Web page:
By Jonathan Padua
SB 48 (Limón), as introduced on December 7, 2020, and as it applies to the Medical Board of California (MBC), would amend section 2190.3 of the Business and Professions Code to require all general internists and family physicians to complete at least four hours of mandatory continuing education regarding the special care needs of patients with dementia. Currently, section 2190.3 only requires physicians who have a patient population of which over 25 percent are ages 65 or over to complete at least 20 percent (10 hours) of all mandatory Continuing Medical Education (CME) hours in a course in the field of geriatric medicine or the care of older patients.
According to the California Chapter of the Alzheimer’s Association, the sponsor of the bill, “shortages of medical specialists [trained in treating dementia] will place an increasing burden on primary care physicians (PCP) to meet the current and future needs of individuals suffering from Alzheimer’s and other forms of dementia,” stating that “current CME requirements are insufficient to prepare PCPs to care for the growing patient population living with dementia.” In addition, according to the bill’s author, “SB 48 will ensure that as our state continues to age, all our elders will be able to receive timely, accurate and necessary diagnosis.” Both the author and sponsor also noted that while physicians subject to section 2190.3 are required to take CME hours in geriatric medicine or the care of older patients, they may not necessarily be taking CME hours in care related to dementia.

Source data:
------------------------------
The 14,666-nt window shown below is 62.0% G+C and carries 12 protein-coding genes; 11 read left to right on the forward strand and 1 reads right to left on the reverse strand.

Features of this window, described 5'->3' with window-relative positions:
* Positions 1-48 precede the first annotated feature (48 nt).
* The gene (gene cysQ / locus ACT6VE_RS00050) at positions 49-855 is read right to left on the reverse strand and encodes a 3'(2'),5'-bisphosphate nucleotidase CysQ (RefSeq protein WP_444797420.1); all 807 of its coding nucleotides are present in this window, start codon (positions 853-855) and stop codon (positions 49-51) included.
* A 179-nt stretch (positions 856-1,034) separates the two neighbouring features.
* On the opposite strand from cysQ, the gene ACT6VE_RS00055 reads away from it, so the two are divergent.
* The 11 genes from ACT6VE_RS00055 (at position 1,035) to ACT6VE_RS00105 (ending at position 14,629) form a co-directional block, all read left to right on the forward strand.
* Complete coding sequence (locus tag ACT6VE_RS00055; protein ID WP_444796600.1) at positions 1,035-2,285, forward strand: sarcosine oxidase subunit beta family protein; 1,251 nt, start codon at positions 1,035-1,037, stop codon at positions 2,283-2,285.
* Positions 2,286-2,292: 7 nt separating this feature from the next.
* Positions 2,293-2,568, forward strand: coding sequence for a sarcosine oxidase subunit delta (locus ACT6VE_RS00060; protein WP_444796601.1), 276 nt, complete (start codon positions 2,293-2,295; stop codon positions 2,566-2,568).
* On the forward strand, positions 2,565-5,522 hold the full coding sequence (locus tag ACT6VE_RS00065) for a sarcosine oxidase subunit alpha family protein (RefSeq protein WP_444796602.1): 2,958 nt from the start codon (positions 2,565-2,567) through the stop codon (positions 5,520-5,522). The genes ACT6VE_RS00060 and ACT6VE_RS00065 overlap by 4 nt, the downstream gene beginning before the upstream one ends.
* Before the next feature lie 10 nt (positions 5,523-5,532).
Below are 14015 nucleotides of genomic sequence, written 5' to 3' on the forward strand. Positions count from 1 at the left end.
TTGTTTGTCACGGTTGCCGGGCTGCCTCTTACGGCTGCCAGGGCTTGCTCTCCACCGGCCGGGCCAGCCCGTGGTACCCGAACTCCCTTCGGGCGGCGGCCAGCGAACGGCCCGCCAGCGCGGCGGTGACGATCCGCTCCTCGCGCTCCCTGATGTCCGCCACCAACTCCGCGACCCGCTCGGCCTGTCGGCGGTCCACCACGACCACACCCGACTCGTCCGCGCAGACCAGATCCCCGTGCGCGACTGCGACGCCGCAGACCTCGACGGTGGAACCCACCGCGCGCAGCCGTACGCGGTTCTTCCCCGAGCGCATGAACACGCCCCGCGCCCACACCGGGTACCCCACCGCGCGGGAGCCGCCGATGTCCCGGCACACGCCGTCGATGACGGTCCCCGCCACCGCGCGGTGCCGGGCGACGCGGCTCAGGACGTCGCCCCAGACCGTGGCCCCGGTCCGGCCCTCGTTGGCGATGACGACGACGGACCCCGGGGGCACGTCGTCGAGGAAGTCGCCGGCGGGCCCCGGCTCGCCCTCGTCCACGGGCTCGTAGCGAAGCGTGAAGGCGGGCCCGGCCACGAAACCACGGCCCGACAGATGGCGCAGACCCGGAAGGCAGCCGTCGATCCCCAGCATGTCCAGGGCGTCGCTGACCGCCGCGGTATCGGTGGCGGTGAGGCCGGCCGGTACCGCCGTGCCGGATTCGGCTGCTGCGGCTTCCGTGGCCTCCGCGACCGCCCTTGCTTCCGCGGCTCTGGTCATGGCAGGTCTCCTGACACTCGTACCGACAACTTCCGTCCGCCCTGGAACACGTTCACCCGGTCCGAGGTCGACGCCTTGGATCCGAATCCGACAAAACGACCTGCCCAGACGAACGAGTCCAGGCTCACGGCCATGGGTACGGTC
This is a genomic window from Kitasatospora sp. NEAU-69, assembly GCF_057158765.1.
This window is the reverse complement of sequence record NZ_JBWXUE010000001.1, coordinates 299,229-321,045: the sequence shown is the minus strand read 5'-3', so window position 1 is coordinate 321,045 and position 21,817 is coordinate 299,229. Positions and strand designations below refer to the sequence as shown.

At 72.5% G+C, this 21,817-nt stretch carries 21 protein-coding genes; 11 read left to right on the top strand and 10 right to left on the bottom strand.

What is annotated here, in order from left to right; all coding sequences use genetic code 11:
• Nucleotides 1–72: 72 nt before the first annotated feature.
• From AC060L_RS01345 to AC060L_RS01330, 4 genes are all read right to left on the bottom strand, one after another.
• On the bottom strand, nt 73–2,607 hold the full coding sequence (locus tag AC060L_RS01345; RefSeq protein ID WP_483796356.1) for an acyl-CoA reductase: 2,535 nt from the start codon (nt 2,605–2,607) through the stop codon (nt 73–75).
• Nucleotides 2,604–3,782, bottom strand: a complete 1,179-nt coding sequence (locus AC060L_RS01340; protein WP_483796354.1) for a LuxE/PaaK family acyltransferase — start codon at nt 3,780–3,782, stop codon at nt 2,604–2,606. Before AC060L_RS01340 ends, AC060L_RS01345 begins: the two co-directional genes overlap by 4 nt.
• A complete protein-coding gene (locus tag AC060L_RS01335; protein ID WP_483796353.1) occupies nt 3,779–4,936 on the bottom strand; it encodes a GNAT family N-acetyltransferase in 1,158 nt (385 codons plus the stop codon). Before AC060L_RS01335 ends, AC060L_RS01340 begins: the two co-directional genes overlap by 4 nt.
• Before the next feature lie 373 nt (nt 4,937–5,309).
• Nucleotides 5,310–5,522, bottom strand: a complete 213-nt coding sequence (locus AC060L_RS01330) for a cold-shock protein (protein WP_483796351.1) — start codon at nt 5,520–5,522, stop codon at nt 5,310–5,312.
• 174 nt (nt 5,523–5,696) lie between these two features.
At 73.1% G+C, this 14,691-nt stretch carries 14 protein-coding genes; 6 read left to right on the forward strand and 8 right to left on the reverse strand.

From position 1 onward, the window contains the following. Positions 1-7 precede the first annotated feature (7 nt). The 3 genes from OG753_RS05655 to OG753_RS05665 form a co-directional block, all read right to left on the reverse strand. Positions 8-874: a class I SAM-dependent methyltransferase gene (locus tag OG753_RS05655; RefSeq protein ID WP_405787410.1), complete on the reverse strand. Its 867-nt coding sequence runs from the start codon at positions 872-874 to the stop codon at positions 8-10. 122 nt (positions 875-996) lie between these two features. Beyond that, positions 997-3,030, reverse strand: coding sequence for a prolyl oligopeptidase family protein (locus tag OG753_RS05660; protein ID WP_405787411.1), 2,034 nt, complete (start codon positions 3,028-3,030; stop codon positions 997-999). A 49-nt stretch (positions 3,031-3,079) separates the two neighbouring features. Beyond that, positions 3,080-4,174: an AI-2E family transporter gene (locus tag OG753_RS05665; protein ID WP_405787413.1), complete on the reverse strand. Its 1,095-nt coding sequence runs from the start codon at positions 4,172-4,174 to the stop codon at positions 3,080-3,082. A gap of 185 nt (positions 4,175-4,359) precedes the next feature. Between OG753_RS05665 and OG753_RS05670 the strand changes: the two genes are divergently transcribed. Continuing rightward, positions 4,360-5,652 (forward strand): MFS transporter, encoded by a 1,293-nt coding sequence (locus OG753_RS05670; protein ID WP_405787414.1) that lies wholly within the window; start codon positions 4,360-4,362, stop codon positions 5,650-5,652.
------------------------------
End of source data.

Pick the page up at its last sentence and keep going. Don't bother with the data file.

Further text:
At its February 4, 2021 meeting, staff presented the Board with its analysis of the potential impact of the bill, as well as the Board’s previous positions on CME-related legislation, and the Board discussed its position on the bill. Licensee member Howard Krauss raised concern that SB 48 would allow the legislature to mandate CME hours to physicians, an area typically reserved for physicians themselves to decide. Comparing SB 48 to similar legislation in the past that mandated CME training hours for pain management, Dr. Krauss cautioned that the current version of the bill would allow potentially conflicting parties, such as pharmaceutical companies, to provide the newly required CME training hours under SB 48. Other Board members voiced their agreement with Dr. Krauss. Ultimately, the Board voted to take no position on SB 48, and to draft a letter to the legislature expressing MBC’s concerns about the current version of the bill. Board members Howard Krauss, Kristina Lawson, and Randy Hawkins agreed to draft the letter, which will be presented to the rest of the Board at a later date.